While most Australians are coming to terms with why they bought a 4K television and making the most of the streaming revolution and ultra-high definition content, your TV is now outdated.
New 8K technology lands in Australia on April 1 and our first question is whether you should care.
Announced in January, 8K models — which have four times more pixels than their 4K cousins — are being launched by Samsung, Sony and LG.
Samsung are set to be first to bring them to Australia while the others will be playing catch up in the second half of the year.
Samsung’s new QLED series launched in Singapore yesterday and the demonstrations were certainly impressive, with greater contrast, detail and brightness than we’ve ever seen before.
All this advancement comes at a price though — the cheapest Samsung 8K 65-inch TV will set you back $9999, while the 75-inch will cost $12,999 and the enormous 85-inch model will retail for $17,499. There is also a 98-inch option launching later this year and if you need the price on that, you can’t afford it.
It’s a lot of money, especially when you consider what you actually get for it. Yes, an 8K TV is amazing, but there is basically zero 8K content in Australia.
For years, streaming services have struggled to provide even 4K content (Netflix, Stan and Foxtel only recently started producing 4K content on a mass level) and none of the major content providers have been making any noise about creating 8K content.
Netflix’s former chief product officer once told Digital Spy he wasn’t interested in the extra pixel density. “8K is only interesting if you’re going to sit too close to the TV,” he said.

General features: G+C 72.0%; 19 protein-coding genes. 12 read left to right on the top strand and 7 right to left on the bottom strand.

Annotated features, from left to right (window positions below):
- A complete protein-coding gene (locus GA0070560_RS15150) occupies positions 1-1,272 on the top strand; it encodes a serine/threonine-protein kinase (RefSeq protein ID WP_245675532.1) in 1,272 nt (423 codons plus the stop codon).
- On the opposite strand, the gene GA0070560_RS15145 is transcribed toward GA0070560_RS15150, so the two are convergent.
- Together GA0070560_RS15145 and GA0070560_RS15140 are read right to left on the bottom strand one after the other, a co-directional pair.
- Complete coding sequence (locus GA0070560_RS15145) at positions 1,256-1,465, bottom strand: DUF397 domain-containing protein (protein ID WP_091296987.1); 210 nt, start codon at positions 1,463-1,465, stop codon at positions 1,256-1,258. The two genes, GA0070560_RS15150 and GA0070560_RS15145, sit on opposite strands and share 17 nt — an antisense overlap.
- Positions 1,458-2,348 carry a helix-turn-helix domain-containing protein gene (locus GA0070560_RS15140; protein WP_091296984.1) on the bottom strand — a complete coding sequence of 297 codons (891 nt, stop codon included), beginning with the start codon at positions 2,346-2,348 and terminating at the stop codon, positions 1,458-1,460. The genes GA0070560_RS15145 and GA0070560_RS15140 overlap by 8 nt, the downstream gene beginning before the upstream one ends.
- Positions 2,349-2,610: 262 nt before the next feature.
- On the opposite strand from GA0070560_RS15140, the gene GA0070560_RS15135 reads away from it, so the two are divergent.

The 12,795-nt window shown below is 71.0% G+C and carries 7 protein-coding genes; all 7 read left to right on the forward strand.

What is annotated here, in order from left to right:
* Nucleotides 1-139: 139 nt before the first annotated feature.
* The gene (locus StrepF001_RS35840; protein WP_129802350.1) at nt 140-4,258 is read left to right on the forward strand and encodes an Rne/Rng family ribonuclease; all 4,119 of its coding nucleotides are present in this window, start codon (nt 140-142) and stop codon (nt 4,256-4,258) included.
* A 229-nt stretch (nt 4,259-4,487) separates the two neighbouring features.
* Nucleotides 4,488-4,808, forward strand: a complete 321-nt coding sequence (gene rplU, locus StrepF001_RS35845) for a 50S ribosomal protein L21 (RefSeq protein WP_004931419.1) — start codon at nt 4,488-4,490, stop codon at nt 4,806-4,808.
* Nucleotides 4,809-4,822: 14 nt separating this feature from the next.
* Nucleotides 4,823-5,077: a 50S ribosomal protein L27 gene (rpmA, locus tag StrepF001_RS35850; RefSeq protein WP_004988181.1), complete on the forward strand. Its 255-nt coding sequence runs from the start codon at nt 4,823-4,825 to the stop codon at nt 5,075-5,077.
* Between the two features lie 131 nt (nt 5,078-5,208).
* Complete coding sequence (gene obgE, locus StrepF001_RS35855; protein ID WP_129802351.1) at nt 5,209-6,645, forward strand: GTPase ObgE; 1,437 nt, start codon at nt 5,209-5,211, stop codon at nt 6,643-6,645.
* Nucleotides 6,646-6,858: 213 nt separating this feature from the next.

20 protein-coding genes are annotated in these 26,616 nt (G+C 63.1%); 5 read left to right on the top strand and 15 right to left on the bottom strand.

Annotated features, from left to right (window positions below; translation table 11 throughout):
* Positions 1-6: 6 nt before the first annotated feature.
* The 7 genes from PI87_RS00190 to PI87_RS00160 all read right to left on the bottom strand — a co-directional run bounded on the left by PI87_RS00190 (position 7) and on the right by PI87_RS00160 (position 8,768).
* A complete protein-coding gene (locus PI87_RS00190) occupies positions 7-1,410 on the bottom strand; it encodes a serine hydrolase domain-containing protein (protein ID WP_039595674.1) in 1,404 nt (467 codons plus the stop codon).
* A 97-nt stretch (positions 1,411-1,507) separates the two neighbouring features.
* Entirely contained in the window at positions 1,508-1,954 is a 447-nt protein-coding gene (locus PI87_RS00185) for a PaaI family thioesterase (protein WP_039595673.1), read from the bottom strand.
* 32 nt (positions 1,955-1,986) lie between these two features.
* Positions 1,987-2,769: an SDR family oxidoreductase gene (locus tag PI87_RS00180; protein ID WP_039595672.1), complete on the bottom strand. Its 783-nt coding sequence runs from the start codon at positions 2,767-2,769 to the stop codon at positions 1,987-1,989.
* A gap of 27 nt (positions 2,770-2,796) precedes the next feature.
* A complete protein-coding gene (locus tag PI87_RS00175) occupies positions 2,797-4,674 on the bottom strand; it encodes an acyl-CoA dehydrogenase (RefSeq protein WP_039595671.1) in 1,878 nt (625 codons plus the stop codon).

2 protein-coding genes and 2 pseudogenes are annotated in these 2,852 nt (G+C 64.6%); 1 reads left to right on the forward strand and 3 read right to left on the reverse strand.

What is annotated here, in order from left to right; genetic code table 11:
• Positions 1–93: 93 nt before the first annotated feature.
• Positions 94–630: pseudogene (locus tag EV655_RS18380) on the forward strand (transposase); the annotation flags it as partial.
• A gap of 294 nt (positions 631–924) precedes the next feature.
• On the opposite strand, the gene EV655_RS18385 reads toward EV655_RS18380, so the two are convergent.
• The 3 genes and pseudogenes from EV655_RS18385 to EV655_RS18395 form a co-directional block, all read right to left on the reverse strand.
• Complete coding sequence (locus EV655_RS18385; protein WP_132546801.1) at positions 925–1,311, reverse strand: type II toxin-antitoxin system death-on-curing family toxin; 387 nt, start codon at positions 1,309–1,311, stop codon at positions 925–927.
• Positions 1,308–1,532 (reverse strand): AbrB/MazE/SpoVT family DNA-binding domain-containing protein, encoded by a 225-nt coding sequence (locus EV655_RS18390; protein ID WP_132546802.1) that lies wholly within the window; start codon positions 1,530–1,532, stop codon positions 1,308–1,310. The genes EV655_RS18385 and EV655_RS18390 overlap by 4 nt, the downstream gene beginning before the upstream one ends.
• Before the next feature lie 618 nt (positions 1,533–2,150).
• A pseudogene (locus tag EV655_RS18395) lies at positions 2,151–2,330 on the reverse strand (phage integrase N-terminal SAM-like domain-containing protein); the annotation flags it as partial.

This is another problem — 8K only becomes worthwhile once the screen is 65-inches or bigger and even then, you have to sit very close to the screen to see the difference, which is not how most people choose to watch TV.
Even if 8K content was available, Australia’s generally dismal download speeds would make it virtually unwatchable.
According to the Ookla Speed Test Global Index released in December, Australia has an average fixed broadband download speed of 25.88 mbps (megabits per second). Streaming 8K content on YouTube, which has offered super high definition nature videos since 2015, currently requires a minimum of 50mbps.
This problem promises to be somewhat alleviated when the NBN rolls out across the country, which is expected to be completed by 2020. The NBN promises download speeds of 100mbps for its top tier customers but many have reported much lower speeds than this and the cost of top tier plans can be prohibitive for many Australians.
Yesterday in Singapore the obvious question of “but where is the 8K content” was asked and Samsung was ready.
Jeremy Senior, Head of Consumer Electronics at Samsung Australia said the new TVs will use Artificial Intelligence to upscale any content and make it look better than before. The televisions use a new processor and machine learning to assess the footage, fill the gaps and sharpen the image.
The proof was in the pudding — media was invited to watch a weather bulletin on a 4K TV and an 8K TV sitting side-by-side and it was a dramatic difference. The 8K TV had much cleaner lines and text compared to the 4K model and when it comes to watching 4K movie footage on an 8K television it’s an even bigger improvement, not that the 4K models looked bad at all.
It’s a difference potential customers will be able to see for themselves, with Samsung confirming side-by-side comparisons will take place in a retail environment to try to convince people that 8K is the way to go.
With the Apple iTunes TV and Movie store coming to 2019 Samsung televisions it will also mean access to their large library of 4K content so you won’t have difficulty finding content to make the TV shine.